BLM slows horse captures under Fund pressure

From ANIMAL PEOPLE, December 2001:

WASHINGTON D.C.–The Bureau of Land Manage-ment on December 19, 2001 agreed to suspend until May 2002 a plan to remove 40% more wild horses than the official “appropriate management level” from 11 sites on the western range.

The Fund for Animals and the Animal Legal Defense Fund in September 2001 jointly charged in a lawsuit against the BLM that, “The [removal] strategy violates the 1971 Wild and Free Ranging Horse and Burro Protection Act,” by allegedly failing to consider the environmental impact of the removals, and also allegedly failing to consider alternatives.

“In order to avoid an immediate court ruling on the part of the strategy whereby the BLM removes wild horses and burros to 40% below the official appropriate management level, the BLM agreed that it will not undertake such removals without first giving the plaintiffs significant advance notice, to ensure that the court can rule on the practice before it happens again,” said Fund for Animals vice president Mike Markarian.

BLM spokesperson Celia Boddington said that the 11 scheduled wild horse roundups would be held, but would capture only about 4,500 horses instead of the 7,500 originally targeted.

A final ruling on the Fund/ALDF case is due in early 2002, but not before January 20, when the captures are to begin. Altogether, the BLM wants to remove 21,000 of the estimated 48,000 wild horses left on federal rangeland in 10 western states. The temporary agreement came less than 10 days after Fund for Animals attorney Howard Crystal released to news media BLM reports documenting that at least 600 wild horses gathered in previous roundups since 1998 have been sold to slaughterhouses. The horses were adopted by private citizens, who by law were not allowed to
sell them until receiving legal title to them, issued one year after the adoption date.

“Forty wild horses adopted out by the BLM were sent to slaughter in the most recent six-month period covered by the records, four of them within four weeks of the owner receiving title,” summarized Robert Gehrke of Associated Press. “Two others were slaughtered within two months of being titled. However, the quick turnaround seems to be less frequent than it once was,” Gehrke wrote. “A BLM report covering March 1998 to September 1999 showed 186 horses were slaughtered within three months of being titled, a rate of nearly 10 per month.”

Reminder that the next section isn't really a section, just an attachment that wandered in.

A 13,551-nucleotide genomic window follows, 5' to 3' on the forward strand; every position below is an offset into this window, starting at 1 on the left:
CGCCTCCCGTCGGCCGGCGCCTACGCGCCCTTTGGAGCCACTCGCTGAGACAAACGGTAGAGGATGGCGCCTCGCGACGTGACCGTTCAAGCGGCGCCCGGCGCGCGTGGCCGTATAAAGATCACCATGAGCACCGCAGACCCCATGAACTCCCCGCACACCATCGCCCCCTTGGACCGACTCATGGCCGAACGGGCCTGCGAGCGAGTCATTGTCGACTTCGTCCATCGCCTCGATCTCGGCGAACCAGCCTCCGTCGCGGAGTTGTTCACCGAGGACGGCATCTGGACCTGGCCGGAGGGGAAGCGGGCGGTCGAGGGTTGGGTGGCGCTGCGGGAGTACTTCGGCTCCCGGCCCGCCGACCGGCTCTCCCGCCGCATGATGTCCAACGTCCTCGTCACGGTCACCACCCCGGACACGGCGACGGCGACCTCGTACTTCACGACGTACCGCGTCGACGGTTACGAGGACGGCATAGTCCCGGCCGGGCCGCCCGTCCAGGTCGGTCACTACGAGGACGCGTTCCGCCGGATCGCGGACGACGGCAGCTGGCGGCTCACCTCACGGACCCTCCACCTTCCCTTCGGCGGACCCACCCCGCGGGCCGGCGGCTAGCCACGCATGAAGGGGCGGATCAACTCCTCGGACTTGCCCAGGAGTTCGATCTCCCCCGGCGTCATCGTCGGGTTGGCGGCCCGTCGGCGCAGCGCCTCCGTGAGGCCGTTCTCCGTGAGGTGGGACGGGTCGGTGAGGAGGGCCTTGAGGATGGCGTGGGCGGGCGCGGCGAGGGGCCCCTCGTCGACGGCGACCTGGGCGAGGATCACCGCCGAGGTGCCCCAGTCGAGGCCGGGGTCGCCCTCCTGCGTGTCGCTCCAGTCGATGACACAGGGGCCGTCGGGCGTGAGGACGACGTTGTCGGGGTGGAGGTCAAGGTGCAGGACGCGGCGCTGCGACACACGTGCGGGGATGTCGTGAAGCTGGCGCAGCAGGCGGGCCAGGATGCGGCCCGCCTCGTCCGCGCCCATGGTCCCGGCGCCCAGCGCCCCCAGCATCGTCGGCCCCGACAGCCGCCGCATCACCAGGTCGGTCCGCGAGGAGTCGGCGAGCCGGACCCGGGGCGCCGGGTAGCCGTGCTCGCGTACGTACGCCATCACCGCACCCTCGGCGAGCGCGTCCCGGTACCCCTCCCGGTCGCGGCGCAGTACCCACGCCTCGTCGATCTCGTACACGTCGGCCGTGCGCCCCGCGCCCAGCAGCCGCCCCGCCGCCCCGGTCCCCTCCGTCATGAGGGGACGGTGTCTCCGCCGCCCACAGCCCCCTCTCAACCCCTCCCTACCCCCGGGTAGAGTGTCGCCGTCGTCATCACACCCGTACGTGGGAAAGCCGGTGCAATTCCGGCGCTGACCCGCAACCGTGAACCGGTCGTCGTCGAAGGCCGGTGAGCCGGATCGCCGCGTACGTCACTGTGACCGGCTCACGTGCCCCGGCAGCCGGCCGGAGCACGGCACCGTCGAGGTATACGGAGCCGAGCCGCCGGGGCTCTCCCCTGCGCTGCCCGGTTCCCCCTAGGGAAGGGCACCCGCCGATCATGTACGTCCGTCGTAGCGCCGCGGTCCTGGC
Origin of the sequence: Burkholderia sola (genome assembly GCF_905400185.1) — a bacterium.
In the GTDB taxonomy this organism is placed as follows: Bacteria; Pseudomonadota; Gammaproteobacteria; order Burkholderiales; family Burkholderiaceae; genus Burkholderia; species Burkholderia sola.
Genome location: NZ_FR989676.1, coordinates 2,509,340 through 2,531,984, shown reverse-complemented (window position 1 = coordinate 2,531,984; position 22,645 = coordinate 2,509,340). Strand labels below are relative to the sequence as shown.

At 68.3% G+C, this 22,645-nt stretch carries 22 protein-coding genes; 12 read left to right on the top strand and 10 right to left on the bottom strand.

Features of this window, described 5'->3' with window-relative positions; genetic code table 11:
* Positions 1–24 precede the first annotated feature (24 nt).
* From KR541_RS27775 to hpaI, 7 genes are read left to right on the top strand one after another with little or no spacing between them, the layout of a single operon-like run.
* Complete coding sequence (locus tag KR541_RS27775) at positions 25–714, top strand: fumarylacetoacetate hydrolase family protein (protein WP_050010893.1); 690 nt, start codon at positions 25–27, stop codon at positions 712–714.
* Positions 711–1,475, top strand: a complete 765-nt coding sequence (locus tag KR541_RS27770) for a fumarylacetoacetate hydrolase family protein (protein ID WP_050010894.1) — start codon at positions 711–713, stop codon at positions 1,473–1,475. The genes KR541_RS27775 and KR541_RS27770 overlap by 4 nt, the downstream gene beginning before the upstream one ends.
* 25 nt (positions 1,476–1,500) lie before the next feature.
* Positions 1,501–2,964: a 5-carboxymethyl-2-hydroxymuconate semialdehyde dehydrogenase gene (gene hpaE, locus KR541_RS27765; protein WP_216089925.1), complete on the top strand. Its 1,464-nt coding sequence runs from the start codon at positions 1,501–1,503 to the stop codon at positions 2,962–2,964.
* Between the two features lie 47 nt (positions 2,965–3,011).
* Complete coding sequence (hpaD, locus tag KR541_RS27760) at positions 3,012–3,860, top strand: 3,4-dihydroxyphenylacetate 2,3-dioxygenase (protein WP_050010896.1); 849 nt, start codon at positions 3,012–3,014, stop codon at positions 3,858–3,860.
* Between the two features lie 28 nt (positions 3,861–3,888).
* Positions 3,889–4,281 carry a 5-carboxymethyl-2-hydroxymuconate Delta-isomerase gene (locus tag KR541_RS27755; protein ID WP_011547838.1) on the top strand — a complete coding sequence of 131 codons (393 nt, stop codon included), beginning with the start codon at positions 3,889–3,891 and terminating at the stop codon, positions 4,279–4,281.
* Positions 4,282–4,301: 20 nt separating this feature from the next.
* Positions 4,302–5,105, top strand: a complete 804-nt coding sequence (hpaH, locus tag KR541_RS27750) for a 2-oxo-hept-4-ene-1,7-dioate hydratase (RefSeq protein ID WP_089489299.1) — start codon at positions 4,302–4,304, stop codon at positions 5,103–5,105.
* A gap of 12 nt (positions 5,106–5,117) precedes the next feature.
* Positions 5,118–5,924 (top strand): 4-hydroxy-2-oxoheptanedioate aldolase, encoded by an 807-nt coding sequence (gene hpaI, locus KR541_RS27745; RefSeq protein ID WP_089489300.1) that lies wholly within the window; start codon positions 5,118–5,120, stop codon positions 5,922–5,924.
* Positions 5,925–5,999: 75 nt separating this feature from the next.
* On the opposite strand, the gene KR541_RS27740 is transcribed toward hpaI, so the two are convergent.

Responded Fund for Animals western office representative Andrea Lococo, via Deborah Frazier of the Denver Rocky Mountain News, “If you look at the legislative history, it is clear that Congress never intended for wild horses to be slaughtered.” Wild horses were once a mainstay of the U.S. horse slaughter industry, along with cast-off racehorses and saddle horses, while about half of the horses killed in Canada were foaled by the mares used to produced pregnant mare’s urine, the base material for the hormone supplement Premarin. As recently as 1990, U.S. slaughterhouses killed 315,000 horses, and Canadian slaughterhouses killed 235,000 more. France reportedly bought most of the meat, and Italy bought most of the hides.

The collapse of trade barriers between eastern Europe and the European Community in the early 1990s brought a glut of ex-workhorses into France and Italy at prices well below the cost of importing horsemeat and hides from North America, where the market collapsed. In 2000, U.S. slaughterhouses killed only 50,449 horses; Canadian slaughterhouses killed about 62,000.

Equine slaughter resurges

However, scares over mad cow disease and hoof-and-mouth disease scares sent demand soaring again in 2001. As the eastern European horse supply ran thin, killer-buyers began importing horses from South America. The average price paid for horses by U.S. killer-buyers rose 37% in three months, while in Canada killer-buyers paid 50% more. Botswana and Namibia began governmentally encouraging plans to slaughter donkeys for meat, and rumors flew in India about the alleged slaughter of donkeys for illegal export.

Although donkey meat would be rejected by many Europeans, it is often eaten in parts of Asia. North Korean dictator Kim Jong-Il in July and August 2001 shocked Russians by serving donkey meat mislabeled “heavenly cow” to local dignitaries who visited him at stops on an 11-day train visit to Moscow and back. Some reports claimed Kim Jong-Il brought live donkeys aboard the train to be sure of always having fresh meat.

In the U.S., it is unclear if higher prices are encouraging more adoptions of wild horses for speculation on resale to slaughter, or are just encouraging adoptors with problematic wild horses to sell them for slaughter while the selling is lucrative. Even at the present prices, giving a horse bought fodder for a year in anticipation of sale for horsemeat would not be profitable.

Alleged wild horse speculator Haven B. Hendricks was charged on December 7 with four counts of cruelty for allegedly leaving 24 horses to starve and suffer from exposure on land he owns in Cache County, Utah. Hendricks, a Utah State University associate professor of agriculture, reportedly told news media that he bought the two dozen horses at a BLM auction in southern Utah, and said, “They were really thin when I got them.” On December 16, Salt Lake City Deseret News staff writer Twila Van Leer reported that, “An internal review of the performance of USU associate professor Haven Hendricks has resulted in a recommendation that he be dismissed.”

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